We have all heard that “Money does not grow on trees”.  This proverb, cited in 1819 is as old as paper money, meaning that money is not easy to make and not inexhaustibly available. If you extend this thinking to organizations, they need to make sure they have a pipeline of new products and/or services to continue to sustain and grow their business. We are all familiar with the new product adoption curve by Everett Rogers which shows eventually you need to go back to the drawing board to come with the next killer idea.

Today, much better quality products enter the market faster and cheaper but their staying power is very much in question. This means the great big bang disruptors that take the competition by storm can just as quickly fall off the cliff. A shark fin is much more representative of the new product adoption curve. Companies need to constantly nurture a pipeline of innovation to sustain growth.

Big Bang Disruption: Strategy in the Age of Devastating Innovation Author: Larry Downes and Paul Nunes Publication: 2014

I remember a few years ago sitting across the table with the CIO of a highly successful large telecommunications company telling me business is going so well that cost cutting and launching new initiatives to get more visibility was not a concern. Today, as you would expect, this company went through some hard times as they missed important market disruptions and are still paying catch up. Gone are the days that companies can rest on their laurels and count on their cash cows!

I just started a new journey in Innovation Management and I must say I am impressed. For the last 3 months I have been meeting, speaking and reading about the challenges companies face and the opportunities are momentous. I spent the last two decades trying to explain the ROI associated with Project Portfolio Management (PPM), Professional Services Automation (PSA) and IT Financial Management (ITFM) systems. Admittedly, looking for greater efficiency in running the business activities can only take you so far. You can be sure most of your competitors have also made major investments in making their operations as lean as possible.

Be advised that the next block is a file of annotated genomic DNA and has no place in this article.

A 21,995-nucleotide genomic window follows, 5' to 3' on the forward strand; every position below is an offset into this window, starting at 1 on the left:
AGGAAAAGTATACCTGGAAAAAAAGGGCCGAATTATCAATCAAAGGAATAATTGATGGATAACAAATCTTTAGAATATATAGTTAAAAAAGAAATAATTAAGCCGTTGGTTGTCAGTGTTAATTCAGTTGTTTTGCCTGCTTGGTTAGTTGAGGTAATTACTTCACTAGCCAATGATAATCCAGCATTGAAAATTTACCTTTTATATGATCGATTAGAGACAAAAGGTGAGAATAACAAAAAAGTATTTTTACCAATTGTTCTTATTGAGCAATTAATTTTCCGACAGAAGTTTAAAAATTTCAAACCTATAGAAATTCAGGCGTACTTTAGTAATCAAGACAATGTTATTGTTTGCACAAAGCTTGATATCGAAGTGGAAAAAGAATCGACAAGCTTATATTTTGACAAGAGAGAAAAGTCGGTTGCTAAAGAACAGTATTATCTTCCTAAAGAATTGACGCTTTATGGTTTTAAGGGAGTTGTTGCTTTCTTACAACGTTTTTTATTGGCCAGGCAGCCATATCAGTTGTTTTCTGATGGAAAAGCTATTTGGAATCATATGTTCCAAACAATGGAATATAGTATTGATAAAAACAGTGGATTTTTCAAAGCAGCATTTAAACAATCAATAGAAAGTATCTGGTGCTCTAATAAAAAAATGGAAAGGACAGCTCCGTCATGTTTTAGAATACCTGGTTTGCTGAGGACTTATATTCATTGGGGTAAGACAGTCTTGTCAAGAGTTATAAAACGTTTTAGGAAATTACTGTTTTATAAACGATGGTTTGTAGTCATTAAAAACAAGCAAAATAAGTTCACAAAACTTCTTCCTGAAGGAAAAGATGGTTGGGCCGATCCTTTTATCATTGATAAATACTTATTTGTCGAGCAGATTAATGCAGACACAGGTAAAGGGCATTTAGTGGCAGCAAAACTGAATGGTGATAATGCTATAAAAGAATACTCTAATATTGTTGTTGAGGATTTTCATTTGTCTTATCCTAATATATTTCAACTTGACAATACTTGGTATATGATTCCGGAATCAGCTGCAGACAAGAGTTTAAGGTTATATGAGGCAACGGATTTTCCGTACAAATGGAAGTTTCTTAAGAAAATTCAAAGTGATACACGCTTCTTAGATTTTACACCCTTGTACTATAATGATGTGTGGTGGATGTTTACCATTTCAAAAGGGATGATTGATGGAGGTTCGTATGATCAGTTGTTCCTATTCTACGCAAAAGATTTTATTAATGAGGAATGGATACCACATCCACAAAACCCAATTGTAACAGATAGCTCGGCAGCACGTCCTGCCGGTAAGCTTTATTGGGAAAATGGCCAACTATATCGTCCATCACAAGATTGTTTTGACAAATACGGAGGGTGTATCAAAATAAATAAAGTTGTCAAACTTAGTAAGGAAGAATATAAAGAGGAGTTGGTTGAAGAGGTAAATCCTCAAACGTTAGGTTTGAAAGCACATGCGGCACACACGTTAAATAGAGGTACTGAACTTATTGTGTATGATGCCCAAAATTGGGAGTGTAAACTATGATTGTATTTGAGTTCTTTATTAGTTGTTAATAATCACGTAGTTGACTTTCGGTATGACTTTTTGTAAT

Innovation Management is about changing the business.  I have never seen the kinds of results organizations who have made the investment in building a true innovation engine are reporting. The average ROI from the market and clients I have spoken with is more than 1,000% within 12-24 months and incredibly this number jumps by another 500% annually for the next two years. Depending on your execution a single idea can be transformational. Yet even if companies do not find that breakthrough idea to disrupt an entire market, they do experience significant positive financial impact by uncovering incremental and substantive innovations.

Gartner moved “Idea Management” into “The Slope of Enlightenment” in its 2011 Hype Cycle *, predicting the opportunity for mainstream adoption within 2-5 years and they were right on the mark. There are a number of new offerings in the market and if you look at the depth, breadth, maturity of these solutions including the great best practice content and domain expertise it is mind blowing.

Organizations are looking for innovation in three main categories: product/service innovation, process innovation and business model innovation. These initiatives are  undertaken in hopes of achieving projects in the following  areas: New Product Development, New Market Opportunities, Work Process Improvements,  Customer Success and Customer Experience.

But an Innovation Engine is so much more than a “Suggestion Box” which is what you get from lightweight idea management systems that are sometimes included as part a PPM, Product Lifecycle Management (PLM) or Application lIfecycle Management (ALM) system. To be able to truly create a sustainable innovation engine you need to build processes and systems which are able to facilitate the following:

  • Designing focused innovation challenges and campaigns
  • Recognizing and rewarding innovation contributors
  • Building communities for idea generation and development by employees, customers and partners who are actively engaged in the innovation process
  • Training your teams on how to innovate, how to rank, screen, experiment and develop ideas and concepts

If you are looking to create a true differentiator then you should really consider building a sustainable innovation engine to help you stay competitive and grow in this fast changing market place. This also means your other enterprise systems can get a steady stream of strategic projects to choose from.

I would love to get your feedback on what your company is doing with innovation and what are the results you have experienced.

* Source: Hype Cycle for Emerging Technologies, Gartner (July 2011)